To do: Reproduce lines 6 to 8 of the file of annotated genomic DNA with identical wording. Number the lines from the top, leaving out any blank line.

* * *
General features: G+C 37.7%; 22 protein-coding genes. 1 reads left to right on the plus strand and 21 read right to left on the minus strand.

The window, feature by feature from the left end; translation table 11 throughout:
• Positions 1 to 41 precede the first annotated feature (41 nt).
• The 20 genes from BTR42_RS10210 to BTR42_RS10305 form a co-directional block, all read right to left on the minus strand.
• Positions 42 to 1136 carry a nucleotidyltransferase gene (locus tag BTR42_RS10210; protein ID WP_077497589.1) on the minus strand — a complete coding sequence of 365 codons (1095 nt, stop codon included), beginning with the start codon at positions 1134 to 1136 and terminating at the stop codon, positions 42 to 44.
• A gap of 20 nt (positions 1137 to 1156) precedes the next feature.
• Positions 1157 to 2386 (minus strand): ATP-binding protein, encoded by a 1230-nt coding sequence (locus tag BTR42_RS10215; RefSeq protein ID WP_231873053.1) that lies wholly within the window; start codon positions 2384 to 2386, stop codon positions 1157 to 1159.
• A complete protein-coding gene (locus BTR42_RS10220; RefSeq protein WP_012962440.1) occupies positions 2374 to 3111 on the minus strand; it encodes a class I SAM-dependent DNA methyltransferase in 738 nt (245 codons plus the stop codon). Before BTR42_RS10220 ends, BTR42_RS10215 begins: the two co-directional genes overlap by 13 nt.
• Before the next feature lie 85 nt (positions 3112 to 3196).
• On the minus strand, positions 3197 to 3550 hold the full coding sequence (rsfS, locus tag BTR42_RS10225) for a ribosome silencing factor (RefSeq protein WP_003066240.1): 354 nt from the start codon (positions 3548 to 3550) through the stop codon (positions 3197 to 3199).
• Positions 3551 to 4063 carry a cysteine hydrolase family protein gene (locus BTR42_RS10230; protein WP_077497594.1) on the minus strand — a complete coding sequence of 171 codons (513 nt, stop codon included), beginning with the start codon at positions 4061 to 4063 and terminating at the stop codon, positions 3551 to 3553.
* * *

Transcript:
• A gap of 20 nt (positions 1137 to 1156) precedes the next feature.
• Positions 1157 to 2386 (minus strand): ATP-binding protein, encoded by a 1230-nt coding sequence (locus tag BTR42_RS10215; RefSeq protein ID WP_231873053.1) that lies wholly within the window; start codon positions 2384 to 2386, stop codon positions 1157 to 1159.
• A complete protein-coding gene (locus BTR42_RS10220; RefSeq protein WP_012962440.1) occupies positions 2374 to 3111 on the minus strand; it encodes a class I SAM-dependent DNA methyltransferase in 738 nt (245 codons plus the stop codon). Before BTR42_RS10220 ends, BTR42_RS10215 begins: the two co-directional genes overlap by 13 nt.